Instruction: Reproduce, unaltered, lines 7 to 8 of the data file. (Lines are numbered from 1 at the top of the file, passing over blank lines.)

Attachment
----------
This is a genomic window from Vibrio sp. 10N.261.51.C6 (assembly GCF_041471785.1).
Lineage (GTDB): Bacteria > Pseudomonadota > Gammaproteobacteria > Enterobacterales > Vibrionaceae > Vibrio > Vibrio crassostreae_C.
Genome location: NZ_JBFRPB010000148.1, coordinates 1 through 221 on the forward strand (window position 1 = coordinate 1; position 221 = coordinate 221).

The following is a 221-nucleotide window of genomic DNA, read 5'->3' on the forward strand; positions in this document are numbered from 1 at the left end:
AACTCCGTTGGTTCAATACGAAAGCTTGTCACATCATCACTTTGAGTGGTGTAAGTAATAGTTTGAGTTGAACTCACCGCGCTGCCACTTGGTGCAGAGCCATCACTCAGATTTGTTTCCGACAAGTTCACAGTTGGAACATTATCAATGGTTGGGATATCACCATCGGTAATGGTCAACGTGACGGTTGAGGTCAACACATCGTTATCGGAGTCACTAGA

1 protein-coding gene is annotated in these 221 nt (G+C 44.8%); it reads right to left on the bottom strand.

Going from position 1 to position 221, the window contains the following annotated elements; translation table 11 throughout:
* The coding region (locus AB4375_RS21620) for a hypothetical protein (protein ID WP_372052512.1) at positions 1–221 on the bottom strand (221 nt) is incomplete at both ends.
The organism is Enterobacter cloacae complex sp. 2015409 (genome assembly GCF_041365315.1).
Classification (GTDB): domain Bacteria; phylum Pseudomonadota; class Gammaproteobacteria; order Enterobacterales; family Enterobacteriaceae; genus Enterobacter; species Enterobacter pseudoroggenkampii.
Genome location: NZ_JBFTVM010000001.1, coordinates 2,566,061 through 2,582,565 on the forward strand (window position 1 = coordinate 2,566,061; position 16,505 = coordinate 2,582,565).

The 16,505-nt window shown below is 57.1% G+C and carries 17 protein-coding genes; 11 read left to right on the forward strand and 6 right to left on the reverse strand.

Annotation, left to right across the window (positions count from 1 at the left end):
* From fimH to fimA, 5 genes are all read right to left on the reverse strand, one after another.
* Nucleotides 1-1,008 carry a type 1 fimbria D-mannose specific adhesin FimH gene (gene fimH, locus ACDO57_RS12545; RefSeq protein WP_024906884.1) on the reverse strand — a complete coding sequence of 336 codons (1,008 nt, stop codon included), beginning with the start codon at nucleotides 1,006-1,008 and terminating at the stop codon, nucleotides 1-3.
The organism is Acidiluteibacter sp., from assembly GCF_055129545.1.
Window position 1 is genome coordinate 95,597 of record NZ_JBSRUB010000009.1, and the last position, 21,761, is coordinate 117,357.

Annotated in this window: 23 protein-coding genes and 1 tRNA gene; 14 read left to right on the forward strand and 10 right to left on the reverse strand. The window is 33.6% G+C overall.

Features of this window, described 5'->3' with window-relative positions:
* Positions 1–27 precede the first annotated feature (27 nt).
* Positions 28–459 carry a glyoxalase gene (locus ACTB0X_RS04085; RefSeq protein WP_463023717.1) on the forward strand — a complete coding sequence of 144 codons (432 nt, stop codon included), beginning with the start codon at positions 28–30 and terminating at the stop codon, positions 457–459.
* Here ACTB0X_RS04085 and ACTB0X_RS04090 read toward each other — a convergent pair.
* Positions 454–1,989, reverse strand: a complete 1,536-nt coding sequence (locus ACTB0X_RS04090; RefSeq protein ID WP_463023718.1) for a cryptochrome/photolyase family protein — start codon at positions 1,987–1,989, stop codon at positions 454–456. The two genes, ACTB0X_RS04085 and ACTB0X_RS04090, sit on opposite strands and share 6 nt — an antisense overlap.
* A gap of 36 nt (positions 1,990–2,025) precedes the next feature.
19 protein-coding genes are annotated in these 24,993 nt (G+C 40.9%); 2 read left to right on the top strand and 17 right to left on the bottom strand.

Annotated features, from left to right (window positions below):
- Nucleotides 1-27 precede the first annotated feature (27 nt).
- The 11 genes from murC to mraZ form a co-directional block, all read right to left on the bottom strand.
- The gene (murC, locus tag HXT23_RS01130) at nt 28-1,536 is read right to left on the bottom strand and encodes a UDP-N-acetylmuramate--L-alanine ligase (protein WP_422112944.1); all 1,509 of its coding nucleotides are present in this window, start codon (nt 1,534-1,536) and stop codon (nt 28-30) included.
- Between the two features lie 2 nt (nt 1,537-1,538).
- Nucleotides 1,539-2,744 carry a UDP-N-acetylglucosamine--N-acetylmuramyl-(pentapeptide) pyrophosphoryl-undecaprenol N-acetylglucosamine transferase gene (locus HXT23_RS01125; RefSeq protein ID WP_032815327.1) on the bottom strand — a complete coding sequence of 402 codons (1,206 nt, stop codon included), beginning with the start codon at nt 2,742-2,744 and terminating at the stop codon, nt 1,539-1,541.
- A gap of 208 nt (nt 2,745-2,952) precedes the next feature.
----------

Going from position 1 to position 221, the window contains the following annotated elements; translation table 11 throughout:
* The coding region (locus AB4375_RS21620) for a hypothetical protein (protein ID WP_372052512.1) at positions 1–221 on the bottom strand (221 nt) is incomplete at both ends.